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8 timeless money lessons reiterated during the pandemic

Regular and disciplined personal budgeting, if followed, can help one both financially and mentally

August 13, 2020 / 01:08 PM IST

Girish Ganaraj

For most people, the last few months have been unprecedented. Whether it is about finding out how secure your financial position is in this crisis, or about understanding what is really important for you, or about looking for new opportunities in an otherwise grim time, it has been a period of discovery.

For me, this period has reiterated a few money lessons that I have learnt and personally tried to follow over the last few years. If anything, this crisis has confirmed to me that the path towards financial, in fact, overall well-being, lies in successfully practicing these lessons.

Separate the must-haves from the nice-to-haves

We yearn to earn more because we want to fulfil our desires. That is the main motivational factor for further success. Over the years, we use this motivation to increase our incomes so that we can enjoy these material pleasures.


But the last few months have deprived most of us access to many products and services. It has also taught us what we can live with and what we can live without. In a way, it has helped us draw clear lines between our needs (must haves) and wants (nice to haves).

Regular and disciplined personal budgeting, if followed, can help one both financially segregate and mentally be prepared for any such eventualities.

Income Protection is more crucial than Wealth Enhancement

Good times encourage us to take more risks. While that is not bad in itself, it can be harmful in case adequate protection measures are not in place to take care of a sudden turn in tide.

It is all well to have the risk appetite and invest aggressively in well-selected equities for your long-term goals, but in a downturn such as the recent one, are you forced to dip into them? Not being prepared for emergencies such as a job loss or god-forbid a medical emergency or a loss of an income earner can rudely bring to bear the futility of having a good long-term investment portfolio without adequate risk protection.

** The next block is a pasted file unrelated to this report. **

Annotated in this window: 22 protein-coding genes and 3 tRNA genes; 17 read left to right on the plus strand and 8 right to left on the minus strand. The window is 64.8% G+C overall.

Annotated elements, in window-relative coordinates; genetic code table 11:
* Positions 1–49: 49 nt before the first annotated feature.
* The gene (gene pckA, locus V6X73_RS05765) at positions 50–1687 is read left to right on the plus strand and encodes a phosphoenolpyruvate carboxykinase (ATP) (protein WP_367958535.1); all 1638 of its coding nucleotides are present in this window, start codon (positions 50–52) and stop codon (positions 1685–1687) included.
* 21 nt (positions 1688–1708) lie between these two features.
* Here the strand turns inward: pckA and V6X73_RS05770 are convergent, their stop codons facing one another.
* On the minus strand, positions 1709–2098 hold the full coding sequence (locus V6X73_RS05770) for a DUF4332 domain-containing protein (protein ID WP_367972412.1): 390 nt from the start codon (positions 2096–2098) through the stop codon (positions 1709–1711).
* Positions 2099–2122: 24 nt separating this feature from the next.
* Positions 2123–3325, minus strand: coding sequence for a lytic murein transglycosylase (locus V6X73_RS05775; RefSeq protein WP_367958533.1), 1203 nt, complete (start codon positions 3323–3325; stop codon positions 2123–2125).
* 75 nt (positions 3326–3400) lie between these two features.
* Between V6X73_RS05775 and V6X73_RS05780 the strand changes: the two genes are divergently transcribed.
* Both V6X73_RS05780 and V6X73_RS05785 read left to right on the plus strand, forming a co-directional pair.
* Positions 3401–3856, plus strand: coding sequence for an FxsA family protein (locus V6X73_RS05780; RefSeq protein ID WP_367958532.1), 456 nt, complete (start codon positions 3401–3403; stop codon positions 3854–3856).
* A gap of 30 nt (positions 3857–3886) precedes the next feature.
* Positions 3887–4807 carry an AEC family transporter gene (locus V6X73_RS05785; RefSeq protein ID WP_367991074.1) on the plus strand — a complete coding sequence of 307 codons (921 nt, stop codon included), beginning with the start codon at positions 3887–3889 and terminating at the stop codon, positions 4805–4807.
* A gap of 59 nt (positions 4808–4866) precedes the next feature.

The troika of adequate contingency funds, life insurance and health cover is an absolute must before you embark upon your investment journey. Having a proper safety net allows even the most confident of risk-takers to take their risks with a sense of security.

Debt can be a killer in bad times

The last few years have seen considerable increase in profligacy in consumer behaviour, driven by easier access to cheaper credit, as well as a significant explosion in availability of goods and services that pander to our desires. This crisis has taught people how dangerous debt can be, especially when one’s source of income is no longer certain.

At times it is necessary, even helpful to use debt. That said, it is important for every income earner to remember that his or her desire to take on debt should be contained by the quantum and certainty of future earnings, as well as adequately under-written by existing alternative assets.

Plan more important than Portfolio

Crises lead to volatility in markets and even the worst of crashes. During such times, for someone to not have a clear understanding of what to do can be very unnerving. What to do stems from what these investments are for, in the first place.